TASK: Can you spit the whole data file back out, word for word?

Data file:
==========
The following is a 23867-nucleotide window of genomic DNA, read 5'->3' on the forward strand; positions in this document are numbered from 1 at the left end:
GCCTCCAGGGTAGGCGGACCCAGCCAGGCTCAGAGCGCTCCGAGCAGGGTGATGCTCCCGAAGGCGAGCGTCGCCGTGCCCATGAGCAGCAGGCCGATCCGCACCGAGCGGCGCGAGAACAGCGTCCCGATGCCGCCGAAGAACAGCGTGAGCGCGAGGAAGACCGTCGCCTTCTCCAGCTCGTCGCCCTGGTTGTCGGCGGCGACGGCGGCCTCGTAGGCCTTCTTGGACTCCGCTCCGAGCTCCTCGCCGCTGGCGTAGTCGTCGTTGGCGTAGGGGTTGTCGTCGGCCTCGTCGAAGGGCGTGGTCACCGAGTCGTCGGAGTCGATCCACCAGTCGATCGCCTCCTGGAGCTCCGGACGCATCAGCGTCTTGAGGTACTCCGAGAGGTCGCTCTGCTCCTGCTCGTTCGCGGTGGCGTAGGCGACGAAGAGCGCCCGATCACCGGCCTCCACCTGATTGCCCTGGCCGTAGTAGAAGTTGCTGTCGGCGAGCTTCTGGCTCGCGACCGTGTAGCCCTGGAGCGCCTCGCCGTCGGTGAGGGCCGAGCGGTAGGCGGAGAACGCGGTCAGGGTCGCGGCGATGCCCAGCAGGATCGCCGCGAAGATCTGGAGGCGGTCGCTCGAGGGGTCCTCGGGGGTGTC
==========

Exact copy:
The following is a 23867-nucleotide window of genomic DNA, read 5'->3' on the forward strand; positions in this document are numbered from 1 at the left end:
GCCTCCAGGGTAGGCGGACCCAGCCAGGCTCAGAGCGCTCCGAGCAGGGTGATGCTCCCGAAGGCGAGCGTCGCCGTGCCCATGAGCAGCAGGCCGATCCGCACCGAGCGGCGCGAGAACAGCGTCCCGATGCCGCCGAAGAACAGCGTGAGCGCGAGGAAGACCGTCGCCTTCTCCAGCTCGTCGCCCTGGTTGTCGGCGGCGACGGCGGCCTCGTAGGCCTTCTTGGACTCCGCTCCGAGCTCCTCGCCGCTGGCGTAGTCGTCGTTGGCGTAGGGGTTGTCGTCGGCCTCGTCGAAGGGCGTGGTCACCGAGTCGTCGGAGTCGATCCACCAGTCGATCGCCTCCTGGAGCTCCGGACGCATCAGCGTCTTGAGGTACTCCGAGAGGTCGCTCTGCTCCTGCTCGTTCGCGGTGGCGTAGGCGACGAAGAGCGCCCGATCACCGGCCTCCACCTGATTGCCCTGGCCGTAGTAGAAGTTGCTGTCGGCGAGCTTCTGGCTCGCGACCGTGTAGCCCTGGAGCGCCTCGCCGTCGGTGAGGGCCGAGCGGTAGGCGGAGAACGCGGTCAGGGTCGCGGCGATGCCCAGCAGGATCGCCGCGAAGATCTGGAGGCGGTCGCTCGAGGGGTCCTCGGGGGTGTC